Weather Forecast


Tales from the Bark Side - Buck's special delivery service

DETROIT LAKES - Welcome back to the bark side of life here in Ottertail, where the faint echo of children's laughter still quietly resonates within the walls of our home. Easter has come and gone here at Rosswood, and we cherished the time together with family and friends... I trust you all spent the time well.

The blustery winds of spring -- or winter, as it seems -- blow cruel and hard against the windowpane here in the upstairs office. Whatever happened to "in like a lion, out like a lamb?" Specks of the white stuff slam into the out buildings like Forrest Gump's rain... sideways.

This week, I have another treat for you. Ike Fischer of Frazee has sent in an entry for the "Logic vs. Instinct" contest. He writes for the Frazee Forum and has been a contributor to this column on more than one occasion. I was delighted (do men get delighted?) to see his letter, and have been looking forward to see what our friend has to say about the subject. Here's Ike's tale about an animal that, so far, has been touted as the epitome of cunning and also about man's best friend.


I have a couple of hanging quarter-inch mesh wire bird feeders hanging from the porch roof, filled with sunflower seeds with a dish on the bottom that catches spilled seeds. Some fall on the ground beneath it also. Several squirrels come to pick up the spilled seeds. Only one, the largest and oldest I suppose, climbs up the supporting post, reaches out and tips the nearest feeder, then rushes down the post to chase away the other squirrels before picking up the spilled seeds. When they are gone, he repeats the process.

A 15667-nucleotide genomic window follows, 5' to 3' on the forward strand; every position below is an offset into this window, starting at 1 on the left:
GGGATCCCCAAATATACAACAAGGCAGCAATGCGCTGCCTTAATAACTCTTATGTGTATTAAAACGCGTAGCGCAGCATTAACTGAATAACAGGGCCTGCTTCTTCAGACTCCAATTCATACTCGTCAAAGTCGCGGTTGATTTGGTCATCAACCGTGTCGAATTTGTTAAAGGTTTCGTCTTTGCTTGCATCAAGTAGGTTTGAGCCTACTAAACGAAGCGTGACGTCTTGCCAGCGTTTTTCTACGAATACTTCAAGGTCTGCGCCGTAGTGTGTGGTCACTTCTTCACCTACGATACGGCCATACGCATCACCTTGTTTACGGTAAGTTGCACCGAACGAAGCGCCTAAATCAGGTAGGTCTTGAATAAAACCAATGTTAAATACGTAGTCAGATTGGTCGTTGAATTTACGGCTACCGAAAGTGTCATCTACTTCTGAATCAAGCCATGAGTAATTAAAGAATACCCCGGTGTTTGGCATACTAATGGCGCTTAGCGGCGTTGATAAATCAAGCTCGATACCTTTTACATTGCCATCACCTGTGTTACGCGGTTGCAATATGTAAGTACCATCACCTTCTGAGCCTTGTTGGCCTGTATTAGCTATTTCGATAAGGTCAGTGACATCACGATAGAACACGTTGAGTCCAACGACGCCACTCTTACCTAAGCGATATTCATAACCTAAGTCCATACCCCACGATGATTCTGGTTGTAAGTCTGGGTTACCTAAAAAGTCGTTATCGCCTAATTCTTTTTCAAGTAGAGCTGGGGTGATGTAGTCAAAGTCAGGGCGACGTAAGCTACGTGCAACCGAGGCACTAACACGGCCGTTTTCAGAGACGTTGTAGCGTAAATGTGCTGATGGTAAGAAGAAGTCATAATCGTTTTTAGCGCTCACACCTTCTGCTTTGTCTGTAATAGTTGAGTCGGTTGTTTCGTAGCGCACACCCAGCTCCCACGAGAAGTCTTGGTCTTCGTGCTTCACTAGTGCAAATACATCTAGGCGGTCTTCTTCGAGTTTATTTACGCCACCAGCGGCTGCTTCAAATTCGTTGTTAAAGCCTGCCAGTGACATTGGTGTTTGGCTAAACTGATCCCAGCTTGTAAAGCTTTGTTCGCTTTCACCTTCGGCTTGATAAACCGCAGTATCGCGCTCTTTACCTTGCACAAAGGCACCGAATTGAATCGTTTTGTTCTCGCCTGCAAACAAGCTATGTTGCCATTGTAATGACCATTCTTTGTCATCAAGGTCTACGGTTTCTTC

Obviously, the squirrel had to use "reason" in order to figure that out.

When I was 16, on my birthday, my oldest sister gave me my first golden Labrador pup, Buck No. 1. We were inseparable. He loved to help carry anything -- milk pails, wood, and the mail. When we would feed calves pails of skim milk, he would carry a pail half full of milk and watch anxiously while the calf stuck its head into the pail to drink the milk. When I would say OK, he would nip the calf's forehead. It would jerk its head out of the pail and Buck would pull the pail away, then finish licking up whatever milk was left before helping to carry the pail back to the milk house to be washed.

When I would carry an arm full of wood to the house, he would eagerly grab a stick out of my hand to carry along to the house. When I took the stick from him and say, "go get another one," he would get as many as I needed. He loved getting the mail. He would run ahead and jump up and push open the box with his front paws, then wait until I got there to give him his piece, usually some junk mail -- but a package was special and he would carry it with pride. He passed away while I was in the Army. I had three other "Buckshots" after coming home, but none ever as good.


There is more to Ike's letter that space doesn't allow me to fully share. Thanks a lot, Ike, for a peek into the past and a glimpse at your bushy-tailed friends and their antics. In the future, I will share more tales about Buckshot No. 1 and how he hunted with Ike for pheasants and other fowl.

Have a tale to submit to the "Logic vs. Instinct" contest? You can enter in one of three ways. You can em-ail me at, write to me at Keith Alan Ross, Richville MN 56576, or phone me at 218-495-2195.

Bark Side book on sale

Tales From The Bark Side (the book) is my first book to be published. A second one is being put together now, and I hope to have it out sometime around the end of summer. You can purchase the current book at the Red Willow in Detroit Lakes at both locations, one at the Washington Square Mall and the other down the hill at the corner of Willow and Washington. That does it for this week. Until next time...